Fifteen years of milking an internet cash cow called Tencent have taught South African billionaire Koos Bekker a thing or two about where to find a hardy stock.
All it took was one smart move and a stroke of luck.
Now he is trying to do it again.
In 2001 Naspers Ltd., the media group he chairs, put US$32 million into Tencent, then an obscure internet company.
Today the investment is worth US$66 billion — roughly equal to Naspers’ entire stock market capitalization, according to Bloomberg.
To prove he is capable of more successes, Bekker is scouring the globe in search of new tech deals.
“What we’ve done over the years is take huge risks,” Bekker said.
The task now is “to find the countries where the gaps still exist because in many countries the good opportunities have been taken”.
Bekker, 62, is seeking to prove Naspers is more than a giant venture-capital fund built on a single grand-slam investment.
The markets give little to no value to the company’s other businesses, including Africa’s largest pay-TV network and investments in dozens of other start-ups.
A year ago, Bekker stepped down from running Naspers for a year-long “sabbatical” that took him to Shanghai, Seoul, San Francisco and elsewhere in search of new ideas.
He says the time away convinced him the firm needs to double down on e-commerce in developing countries — even though there’s a lot more money chasing emerging-market Internet deals today, and brutal competition both from locals and US giants like Amazon.com Inc.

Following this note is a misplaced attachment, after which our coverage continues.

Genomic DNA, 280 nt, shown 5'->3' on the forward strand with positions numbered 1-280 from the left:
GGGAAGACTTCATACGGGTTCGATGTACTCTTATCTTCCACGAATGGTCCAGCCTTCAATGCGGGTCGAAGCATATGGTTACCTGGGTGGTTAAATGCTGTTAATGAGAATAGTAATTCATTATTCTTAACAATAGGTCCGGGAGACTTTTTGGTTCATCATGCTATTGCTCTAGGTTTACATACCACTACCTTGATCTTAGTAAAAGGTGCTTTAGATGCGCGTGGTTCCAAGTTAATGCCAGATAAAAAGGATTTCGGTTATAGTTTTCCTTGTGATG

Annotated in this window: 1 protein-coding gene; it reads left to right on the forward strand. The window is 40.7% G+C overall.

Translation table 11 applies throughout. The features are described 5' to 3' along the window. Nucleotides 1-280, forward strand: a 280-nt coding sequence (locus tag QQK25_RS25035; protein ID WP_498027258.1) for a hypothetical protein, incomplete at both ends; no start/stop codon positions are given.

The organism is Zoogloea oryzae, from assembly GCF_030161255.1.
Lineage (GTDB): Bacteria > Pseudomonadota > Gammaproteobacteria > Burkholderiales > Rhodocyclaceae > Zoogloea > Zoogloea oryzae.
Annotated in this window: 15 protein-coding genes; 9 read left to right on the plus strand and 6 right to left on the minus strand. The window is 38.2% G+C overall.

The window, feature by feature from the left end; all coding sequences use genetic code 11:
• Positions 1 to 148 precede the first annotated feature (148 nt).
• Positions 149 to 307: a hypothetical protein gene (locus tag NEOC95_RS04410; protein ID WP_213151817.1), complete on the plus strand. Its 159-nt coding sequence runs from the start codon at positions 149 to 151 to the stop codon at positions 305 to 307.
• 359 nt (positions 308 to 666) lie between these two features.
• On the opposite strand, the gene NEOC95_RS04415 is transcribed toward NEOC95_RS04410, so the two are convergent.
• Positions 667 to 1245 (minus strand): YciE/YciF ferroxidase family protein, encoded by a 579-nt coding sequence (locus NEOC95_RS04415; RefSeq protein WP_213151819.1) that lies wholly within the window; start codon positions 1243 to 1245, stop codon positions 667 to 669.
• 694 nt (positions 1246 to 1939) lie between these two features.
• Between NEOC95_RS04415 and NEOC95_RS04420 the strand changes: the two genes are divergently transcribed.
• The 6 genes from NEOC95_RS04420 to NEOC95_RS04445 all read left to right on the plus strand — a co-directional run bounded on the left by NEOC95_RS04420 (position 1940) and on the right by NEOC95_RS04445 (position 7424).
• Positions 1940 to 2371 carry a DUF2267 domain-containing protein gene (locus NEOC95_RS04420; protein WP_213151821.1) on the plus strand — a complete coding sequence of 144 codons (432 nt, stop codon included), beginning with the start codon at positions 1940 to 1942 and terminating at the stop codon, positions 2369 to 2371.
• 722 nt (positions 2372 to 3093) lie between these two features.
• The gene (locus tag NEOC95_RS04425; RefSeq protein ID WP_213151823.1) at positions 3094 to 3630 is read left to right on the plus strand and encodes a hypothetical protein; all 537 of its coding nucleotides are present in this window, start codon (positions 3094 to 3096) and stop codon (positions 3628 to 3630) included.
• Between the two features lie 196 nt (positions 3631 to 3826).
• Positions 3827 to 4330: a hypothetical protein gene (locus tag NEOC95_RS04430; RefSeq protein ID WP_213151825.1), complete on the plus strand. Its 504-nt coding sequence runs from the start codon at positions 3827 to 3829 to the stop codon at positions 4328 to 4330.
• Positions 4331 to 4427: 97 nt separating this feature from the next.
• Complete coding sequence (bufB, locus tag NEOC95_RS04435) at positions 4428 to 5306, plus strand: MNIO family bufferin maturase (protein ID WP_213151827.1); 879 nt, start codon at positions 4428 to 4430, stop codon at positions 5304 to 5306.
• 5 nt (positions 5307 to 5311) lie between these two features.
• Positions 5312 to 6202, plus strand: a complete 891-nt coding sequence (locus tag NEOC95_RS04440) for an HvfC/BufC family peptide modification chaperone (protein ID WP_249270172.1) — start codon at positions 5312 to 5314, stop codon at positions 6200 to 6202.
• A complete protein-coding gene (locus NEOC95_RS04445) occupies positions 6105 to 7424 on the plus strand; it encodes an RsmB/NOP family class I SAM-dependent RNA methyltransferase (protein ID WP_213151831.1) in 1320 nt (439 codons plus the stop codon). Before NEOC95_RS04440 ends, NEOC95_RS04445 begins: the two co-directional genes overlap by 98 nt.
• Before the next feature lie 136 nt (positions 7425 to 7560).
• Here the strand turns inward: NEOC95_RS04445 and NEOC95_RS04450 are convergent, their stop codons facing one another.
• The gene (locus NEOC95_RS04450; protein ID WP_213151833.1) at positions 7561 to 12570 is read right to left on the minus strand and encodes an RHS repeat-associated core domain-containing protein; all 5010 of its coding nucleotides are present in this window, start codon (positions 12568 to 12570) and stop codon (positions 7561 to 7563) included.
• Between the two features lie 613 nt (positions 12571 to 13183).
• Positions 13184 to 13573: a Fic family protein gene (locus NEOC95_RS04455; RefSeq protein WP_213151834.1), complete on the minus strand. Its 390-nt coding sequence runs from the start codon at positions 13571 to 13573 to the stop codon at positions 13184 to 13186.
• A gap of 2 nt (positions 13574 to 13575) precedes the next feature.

Naspers is almost unrecognizable from the company Bekker took over as chief executive officer in 1997.
At the time, it was called Die Nasionale Pers, or The National Press, and was principally known as the publisher of Die Burger, an Afrikaans-language daily that was a staunch defender of apartheid.
Although the editorial line has changed, Naspers still publishes the paper.
Bekker serves as chairman and has given the chief executiev job to former EBay Inc. executive Bob Van Dijk.
Using cash from the pay-TV division, which was founded in the 1980s, Bekker started plowing funds into more than 100 technology businesses around the world.
Most of those bets bled money: Online retailers in Africa had to be shut down and the company took an US$80 million loss on a Chinese internet service provider.
When Naspers bought half of Tencent in 2001 (since diluted to 34 percent), the Chinese company was a fledgling player in a country with minimal internet use.
Today more than a billion people use Tencent’s messaging services such as WeChat.
On May 13 the firm reported record profits from its vast range of online businesses.
– Contact us at [email protected]